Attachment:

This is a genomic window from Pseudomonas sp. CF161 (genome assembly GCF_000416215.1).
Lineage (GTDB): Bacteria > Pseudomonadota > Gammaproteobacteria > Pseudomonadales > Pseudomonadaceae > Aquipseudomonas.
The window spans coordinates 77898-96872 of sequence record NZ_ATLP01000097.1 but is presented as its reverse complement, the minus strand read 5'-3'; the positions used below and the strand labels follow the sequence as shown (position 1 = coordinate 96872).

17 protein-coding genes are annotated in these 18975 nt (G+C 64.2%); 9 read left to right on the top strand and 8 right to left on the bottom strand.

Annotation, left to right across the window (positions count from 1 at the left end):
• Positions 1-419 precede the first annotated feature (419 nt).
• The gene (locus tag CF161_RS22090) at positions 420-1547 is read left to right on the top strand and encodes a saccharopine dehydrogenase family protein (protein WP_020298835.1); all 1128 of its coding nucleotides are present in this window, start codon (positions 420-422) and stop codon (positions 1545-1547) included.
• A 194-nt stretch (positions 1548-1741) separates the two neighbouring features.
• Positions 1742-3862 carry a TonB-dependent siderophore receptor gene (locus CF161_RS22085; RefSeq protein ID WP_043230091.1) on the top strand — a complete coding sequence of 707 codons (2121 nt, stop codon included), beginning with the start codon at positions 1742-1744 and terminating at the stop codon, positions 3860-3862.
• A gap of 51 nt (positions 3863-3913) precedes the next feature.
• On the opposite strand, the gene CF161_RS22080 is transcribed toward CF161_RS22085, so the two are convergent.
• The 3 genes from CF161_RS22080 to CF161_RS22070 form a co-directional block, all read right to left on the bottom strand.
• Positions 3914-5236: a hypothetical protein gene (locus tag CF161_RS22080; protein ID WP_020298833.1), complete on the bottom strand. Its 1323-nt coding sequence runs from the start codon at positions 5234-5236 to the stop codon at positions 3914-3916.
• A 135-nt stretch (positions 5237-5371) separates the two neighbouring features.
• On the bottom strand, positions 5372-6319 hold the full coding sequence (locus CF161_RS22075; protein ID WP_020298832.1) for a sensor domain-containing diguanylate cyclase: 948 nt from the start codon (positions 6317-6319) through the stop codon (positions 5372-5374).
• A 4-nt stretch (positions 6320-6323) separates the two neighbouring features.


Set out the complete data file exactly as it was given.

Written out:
This is a genomic window from Pseudomonas sp. CF161 (genome assembly GCF_000416215.1).
Lineage (GTDB): Bacteria > Pseudomonadota > Gammaproteobacteria > Pseudomonadales > Pseudomonadaceae > Aquipseudomonas.
The window spans coordinates 77898-96872 of sequence record NZ_ATLP01000097.1 but is presented as its reverse complement, the minus strand read 5'-3'; the positions used below and the strand labels follow the sequence as shown (position 1 = coordinate 96872).

17 protein-coding genes are annotated in these 18975 nt (G+C 64.2%); 9 read left to right on the top strand and 8 right to left on the bottom strand.

Annotation, left to right across the window (positions count from 1 at the left end):
• Positions 1-419 precede the first annotated feature (419 nt).
• The gene (locus tag CF161_RS22090) at positions 420-1547 is read left to right on the top strand and encodes a saccharopine dehydrogenase family protein (protein WP_020298835.1); all 1128 of its coding nucleotides are present in this window, start codon (positions 420-422) and stop codon (positions 1545-1547) included.
• A 194-nt stretch (positions 1548-1741) separates the two neighbouring features.
• Positions 1742-3862 carry a TonB-dependent siderophore receptor gene (locus CF161_RS22085; RefSeq protein ID WP_043230091.1) on the top strand — a complete coding sequence of 707 codons (2121 nt, stop codon included), beginning with the start codon at positions 1742-1744 and terminating at the stop codon, positions 3860-3862.
• A gap of 51 nt (positions 3863-3913) precedes the next feature.
• On the opposite strand, the gene CF161_RS22080 is transcribed toward CF161_RS22085, so the two are convergent.
• The 3 genes from CF161_RS22080 to CF161_RS22070 form a co-directional block, all read right to left on the bottom strand.
• Positions 3914-5236: a hypothetical protein gene (locus tag CF161_RS22080; protein ID WP_020298833.1), complete on the bottom strand. Its 1323-nt coding sequence runs from the start codon at positions 5234-5236 to the stop codon at positions 3914-3916.
• A 135-nt stretch (positions 5237-5371) separates the two neighbouring features.
• On the bottom strand, positions 5372-6319 hold the full coding sequence (locus CF161_RS22075; protein ID WP_020298832.1) for a sensor domain-containing diguanylate cyclase: 948 nt from the start codon (positions 6317-6319) through the stop codon (positions 5372-5374).
• A 4-nt stretch (positions 6320-6323) separates the two neighbouring features.